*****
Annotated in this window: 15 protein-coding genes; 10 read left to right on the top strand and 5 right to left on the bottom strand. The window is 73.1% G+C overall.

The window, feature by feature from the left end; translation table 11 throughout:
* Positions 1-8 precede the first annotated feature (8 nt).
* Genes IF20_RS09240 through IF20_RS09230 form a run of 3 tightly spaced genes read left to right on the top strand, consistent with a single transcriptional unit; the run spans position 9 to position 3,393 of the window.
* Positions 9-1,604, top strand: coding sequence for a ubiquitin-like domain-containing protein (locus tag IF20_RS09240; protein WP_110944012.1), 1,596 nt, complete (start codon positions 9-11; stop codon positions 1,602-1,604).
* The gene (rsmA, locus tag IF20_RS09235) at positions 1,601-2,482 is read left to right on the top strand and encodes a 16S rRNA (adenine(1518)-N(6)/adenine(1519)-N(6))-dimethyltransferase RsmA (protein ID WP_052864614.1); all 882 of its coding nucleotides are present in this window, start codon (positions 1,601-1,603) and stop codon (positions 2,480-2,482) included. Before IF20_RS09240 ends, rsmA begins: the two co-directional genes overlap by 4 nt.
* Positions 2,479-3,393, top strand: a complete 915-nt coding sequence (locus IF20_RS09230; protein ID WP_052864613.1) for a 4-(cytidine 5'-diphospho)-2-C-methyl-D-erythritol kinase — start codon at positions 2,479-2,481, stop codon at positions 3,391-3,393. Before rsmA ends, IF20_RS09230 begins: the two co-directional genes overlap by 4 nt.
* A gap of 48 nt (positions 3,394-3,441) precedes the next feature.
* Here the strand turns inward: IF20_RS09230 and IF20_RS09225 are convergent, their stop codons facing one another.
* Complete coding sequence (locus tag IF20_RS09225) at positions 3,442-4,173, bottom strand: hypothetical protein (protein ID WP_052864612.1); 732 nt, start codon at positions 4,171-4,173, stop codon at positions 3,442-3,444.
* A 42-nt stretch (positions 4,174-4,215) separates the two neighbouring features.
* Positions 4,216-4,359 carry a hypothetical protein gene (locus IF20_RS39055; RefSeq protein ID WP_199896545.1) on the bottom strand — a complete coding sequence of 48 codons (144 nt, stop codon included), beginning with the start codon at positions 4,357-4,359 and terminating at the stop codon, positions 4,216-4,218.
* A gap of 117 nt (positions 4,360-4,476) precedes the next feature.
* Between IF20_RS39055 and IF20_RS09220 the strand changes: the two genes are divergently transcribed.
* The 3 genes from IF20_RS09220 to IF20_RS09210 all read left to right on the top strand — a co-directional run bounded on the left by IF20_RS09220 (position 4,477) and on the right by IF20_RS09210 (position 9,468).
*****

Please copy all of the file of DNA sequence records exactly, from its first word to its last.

Annotated in this window: 15 protein-coding genes; 10 read left to right on the top strand and 5 right to left on the bottom strand. The window is 73.1% G+C overall.

The window, feature by feature from the left end; translation table 11 throughout:
* Positions 1-8 precede the first annotated feature (8 nt).
* Genes IF20_RS09240 through IF20_RS09230 form a run of 3 tightly spaced genes read left to right on the top strand, consistent with a single transcriptional unit; the run spans position 9 to position 3,393 of the window.
* Positions 9-1,604, top strand: coding sequence for a ubiquitin-like domain-containing protein (locus tag IF20_RS09240; protein WP_110944012.1), 1,596 nt, complete (start codon positions 9-11; stop codon positions 1,602-1,604).
* The gene (rsmA, locus tag IF20_RS09235) at positions 1,601-2,482 is read left to right on the top strand and encodes a 16S rRNA (adenine(1518)-N(6)/adenine(1519)-N(6))-dimethyltransferase RsmA (protein ID WP_052864614.1); all 882 of its coding nucleotides are present in this window, start codon (positions 1,601-1,603) and stop codon (positions 2,480-2,482) included. Before IF20_RS09240 ends, rsmA begins: the two co-directional genes overlap by 4 nt.
* Positions 2,479-3,393, top strand: a complete 915-nt coding sequence (locus IF20_RS09230; protein ID WP_052864613.1) for a 4-(cytidine 5'-diphospho)-2-C-methyl-D-erythritol kinase — start codon at positions 2,479-2,481, stop codon at positions 3,391-3,393. Before rsmA ends, IF20_RS09230 begins: the two co-directional genes overlap by 4 nt.
* A gap of 48 nt (positions 3,394-3,441) precedes the next feature.
* Here the strand turns inward: IF20_RS09230 and IF20_RS09225 are convergent, their stop codons facing one another.
* Complete coding sequence (locus tag IF20_RS09225) at positions 3,442-4,173, bottom strand: hypothetical protein (protein ID WP_052864612.1); 732 nt, start codon at positions 4,171-4,173, stop codon at positions 3,442-3,444.
* A 42-nt stretch (positions 4,174-4,215) separates the two neighbouring features.
* Positions 4,216-4,359 carry a hypothetical protein gene (locus IF20_RS39055; RefSeq protein ID WP_199896545.1) on the bottom strand — a complete coding sequence of 48 codons (144 nt, stop codon included), beginning with the start codon at positions 4,357-4,359 and terminating at the stop codon, positions 4,216-4,218.
* A gap of 117 nt (positions 4,360-4,476) precedes the next feature.
* Between IF20_RS39055 and IF20_RS09220 the strand changes: the two genes are divergently transcribed.
* The 3 genes from IF20_RS09220 to IF20_RS09210 all read left to right on the top strand — a co-directional run bounded on the left by IF20_RS09220 (position 4,477) and on the right by IF20_RS09210 (position 9,468).